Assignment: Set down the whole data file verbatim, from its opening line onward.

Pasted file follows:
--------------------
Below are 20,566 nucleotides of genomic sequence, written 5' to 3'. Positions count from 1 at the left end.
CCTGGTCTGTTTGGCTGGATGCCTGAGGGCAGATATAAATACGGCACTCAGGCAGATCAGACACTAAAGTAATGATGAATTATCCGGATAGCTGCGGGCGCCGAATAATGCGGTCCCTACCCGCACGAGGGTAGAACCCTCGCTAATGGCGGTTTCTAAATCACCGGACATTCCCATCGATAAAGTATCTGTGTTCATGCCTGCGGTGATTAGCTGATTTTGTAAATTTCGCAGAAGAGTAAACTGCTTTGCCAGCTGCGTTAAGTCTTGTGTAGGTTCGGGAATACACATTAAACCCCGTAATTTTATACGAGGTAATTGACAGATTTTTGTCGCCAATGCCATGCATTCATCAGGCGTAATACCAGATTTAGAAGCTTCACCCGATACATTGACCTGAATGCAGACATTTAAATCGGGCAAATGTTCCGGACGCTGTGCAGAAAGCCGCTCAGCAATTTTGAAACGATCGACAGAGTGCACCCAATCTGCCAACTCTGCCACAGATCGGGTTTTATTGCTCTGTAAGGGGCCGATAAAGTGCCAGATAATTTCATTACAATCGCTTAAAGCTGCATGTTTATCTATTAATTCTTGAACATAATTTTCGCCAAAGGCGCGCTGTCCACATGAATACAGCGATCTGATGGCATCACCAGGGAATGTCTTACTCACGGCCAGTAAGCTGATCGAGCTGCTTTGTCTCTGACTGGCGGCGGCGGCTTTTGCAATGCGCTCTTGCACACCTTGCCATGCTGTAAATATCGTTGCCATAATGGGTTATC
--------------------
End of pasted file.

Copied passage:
Below are 20,566 nucleotides of genomic sequence, written 5' to 3'. Positions count from 1 at the left end.
CCTGGTCTGTTTGGCTGGATGCCTGAGGGCAGATATAAATACGGCACTCAGGCAGATCAGACACTAAAGTAATGATGAATTATCCGGATAGCTGCGGGCGCCGAATAATGCGGTCCCTACCCGCACGAGGGTAGAACCCTCGCTAATGGCGGTTTCTAAATCACCGGACATTCCCATCGATAAAGTATCTGTGTTCATGCCTGCGGTGATTAGCTGATTTTGTAAATTTCGCAGAAGAGTAAACTGCTTTGCCAGCTGCGTTAAGTCTTGTGTAGGTTCGGGAATACACATTAAACCCCGTAATTTTATACGAGGTAATTGACAGATTTTTGTCGCCAATGCCATGCATTCATCAGGCGTAATACCAGATTTAGAAGCTTCACCCGATACATTGACCTGAATGCAGACATTTAAATCGGGCAAATGTTCCGGACGCTGTGCAGAAAGCCGCTCAGCAATTTTGAAACGATCGACAGAGTGCACCCAATCTGCCAACTCTGCCACAGATCGGGTTTTATTGCTCTGTAAGGGGCCGATAAAGTGCCAGATAATTTCATTACAATCGCTTAAAGCTGCATGTTTATCTATTAATTCTTGAACATAATTTTCGCCAAAGGCGCGCTGTCCACATGAATACAGCGATCTGATGGCATCACCAGGGAATGTCTTACTCACGGCCAGTAAGCTGATCGAGCTGCTTTGTCTCTGACTGGCGGCGGCGGCTTTTGCAATGCGCTCTTGCACACCTTGCCATGCTGTAAATATCGTTGCCATAATGGGTTATC